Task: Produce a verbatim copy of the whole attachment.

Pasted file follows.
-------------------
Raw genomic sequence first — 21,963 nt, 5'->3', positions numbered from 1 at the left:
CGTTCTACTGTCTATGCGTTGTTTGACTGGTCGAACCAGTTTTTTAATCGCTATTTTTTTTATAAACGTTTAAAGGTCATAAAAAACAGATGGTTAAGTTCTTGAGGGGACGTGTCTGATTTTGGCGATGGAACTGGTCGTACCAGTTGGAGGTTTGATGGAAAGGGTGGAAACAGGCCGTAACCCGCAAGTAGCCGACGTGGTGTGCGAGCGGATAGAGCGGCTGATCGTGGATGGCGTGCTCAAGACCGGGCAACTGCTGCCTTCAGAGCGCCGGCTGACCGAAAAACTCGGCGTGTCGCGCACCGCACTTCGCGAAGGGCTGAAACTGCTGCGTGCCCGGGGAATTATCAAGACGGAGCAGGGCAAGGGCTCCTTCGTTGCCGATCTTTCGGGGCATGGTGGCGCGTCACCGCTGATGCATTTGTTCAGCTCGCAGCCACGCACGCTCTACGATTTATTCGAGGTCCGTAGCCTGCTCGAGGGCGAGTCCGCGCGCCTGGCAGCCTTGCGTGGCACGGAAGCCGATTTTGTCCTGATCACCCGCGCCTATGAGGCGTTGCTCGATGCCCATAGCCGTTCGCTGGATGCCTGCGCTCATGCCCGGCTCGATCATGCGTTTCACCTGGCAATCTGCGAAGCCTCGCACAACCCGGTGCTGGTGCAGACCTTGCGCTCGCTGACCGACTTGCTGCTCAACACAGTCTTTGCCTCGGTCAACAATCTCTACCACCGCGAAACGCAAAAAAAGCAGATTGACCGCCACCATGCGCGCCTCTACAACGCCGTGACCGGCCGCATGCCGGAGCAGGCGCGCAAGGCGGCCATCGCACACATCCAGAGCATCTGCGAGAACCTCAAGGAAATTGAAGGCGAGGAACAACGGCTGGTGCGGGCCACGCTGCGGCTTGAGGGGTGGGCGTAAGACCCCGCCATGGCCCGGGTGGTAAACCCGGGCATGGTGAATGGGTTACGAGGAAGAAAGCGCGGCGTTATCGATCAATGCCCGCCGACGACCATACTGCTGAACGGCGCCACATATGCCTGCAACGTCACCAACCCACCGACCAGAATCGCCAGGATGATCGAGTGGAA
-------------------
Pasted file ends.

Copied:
Raw genomic sequence first — 21,963 nt, 5'->3', positions numbered from 1 at the left:
CGTTCTACTGTCTATGCGTTGTTTGACTGGTCGAACCAGTTTTTTAATCGCTATTTTTTTTATAAACGTTTAAAGGTCATAAAAAACAGATGGTTAAGTTCTTGAGGGGACGTGTCTGATTTTGGCGATGGAACTGGTCGTACCAGTTGGAGGTTTGATGGAAAGGGTGGAAACAGGCCGTAACCCGCAAGTAGCCGACGTGGTGTGCGAGCGGATAGAGCGGCTGATCGTGGATGGCGTGCTCAAGACCGGGCAACTGCTGCCTTCAGAGCGCCGGCTGACCGAAAAACTCGGCGTGTCGCGCACCGCACTTCGCGAAGGGCTGAAACTGCTGCGTGCCCGGGGAATTATCAAGACGGAGCAGGGCAAGGGCTCCTTCGTTGCCGATCTTTCGGGGCATGGTGGCGCGTCACCGCTGATGCATTTGTTCAGCTCGCAGCCACGCACGCTCTACGATTTATTCGAGGTCCGTAGCCTGCTCGAGGGCGAGTCCGCGCGCCTGGCAGCCTTGCGTGGCACGGAAGCCGATTTTGTCCTGATCACCCGCGCCTATGAGGCGTTGCTCGATGCCCATAGCCGTTCGCTGGATGCCTGCGCTCATGCCCGGCTCGATCATGCGTTTCACCTGGCAATCTGCGAAGCCTCGCACAACCCGGTGCTGGTGCAGACCTTGCGCTCGCTGACCGACTTGCTGCTCAACACAGTCTTTGCCTCGGTCAACAATCTCTACCACCGCGAAACGCAAAAAAAGCAGATTGACCGCCACCATGCGCGCCTCTACAACGCCGTGACCGGCCGCATGCCGGAGCAGGCGCGCAAGGCGGCCATCGCACACATCCAGAGCATCTGCGAGAACCTCAAGGAAATTGAAGGCGAGGAACAACGGCTGGTGCGGGCCACGCTGCGGCTTGAGGGGTGGGCGTAAGACCCCGCCATGGCCCGGGTGGTAAACCCGGGCATGGTGAATGGGTTACGAGGAAGAAAGCGCGGCGTTATCGATCAATGCCCGCCGACGACCATACTGCTGAACGGCGCCACATATGCCTGCAACGTCACCAACCCACCGACCAGAATCGCCAGGATGATCGAGTGGAA